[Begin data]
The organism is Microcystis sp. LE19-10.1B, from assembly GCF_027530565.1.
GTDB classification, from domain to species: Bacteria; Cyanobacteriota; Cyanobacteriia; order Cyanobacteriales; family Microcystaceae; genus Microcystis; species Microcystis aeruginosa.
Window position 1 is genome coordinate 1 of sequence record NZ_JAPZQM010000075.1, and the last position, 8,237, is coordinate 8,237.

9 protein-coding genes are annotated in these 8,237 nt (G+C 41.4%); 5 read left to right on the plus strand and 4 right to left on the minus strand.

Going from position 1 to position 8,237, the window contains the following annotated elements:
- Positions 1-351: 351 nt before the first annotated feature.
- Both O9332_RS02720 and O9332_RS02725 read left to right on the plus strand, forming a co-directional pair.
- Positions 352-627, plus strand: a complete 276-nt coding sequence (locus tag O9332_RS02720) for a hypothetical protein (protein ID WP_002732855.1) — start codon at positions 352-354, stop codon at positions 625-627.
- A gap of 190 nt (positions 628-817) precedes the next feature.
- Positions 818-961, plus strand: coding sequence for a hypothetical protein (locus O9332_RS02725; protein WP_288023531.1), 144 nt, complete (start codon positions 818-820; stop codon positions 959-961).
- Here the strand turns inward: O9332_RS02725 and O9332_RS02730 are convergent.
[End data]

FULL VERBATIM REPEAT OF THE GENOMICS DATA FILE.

The organism is Microcystis sp. LE19-10.1B, from assembly GCF_027530565.1.
GTDB classification, from domain to species: Bacteria; Cyanobacteriota; Cyanobacteriia; order Cyanobacteriales; family Microcystaceae; genus Microcystis; species Microcystis aeruginosa.
Window position 1 is genome coordinate 1 of sequence record NZ_JAPZQM010000075.1, and the last position, 8,237, is coordinate 8,237.

9 protein-coding genes are annotated in these 8,237 nt (G+C 41.4%); 5 read left to right on the plus strand and 4 right to left on the minus strand.

Going from position 1 to position 8,237, the window contains the following annotated elements:
- Positions 1-351: 351 nt before the first annotated feature.
- Both O9332_RS02720 and O9332_RS02725 read left to right on the plus strand, forming a co-directional pair.
- Positions 352-627, plus strand: a complete 276-nt coding sequence (locus tag O9332_RS02720) for a hypothetical protein (protein ID WP_002732855.1) — start codon at positions 352-354, stop codon at positions 625-627.
- A gap of 190 nt (positions 628-817) precedes the next feature.
- Positions 818-961, plus strand: coding sequence for a hypothetical protein (locus O9332_RS02725; protein WP_288023531.1), 144 nt, complete (start codon positions 818-820; stop codon positions 959-961).
- Here the strand turns inward: O9332_RS02725 and O9332_RS02730 are convergent.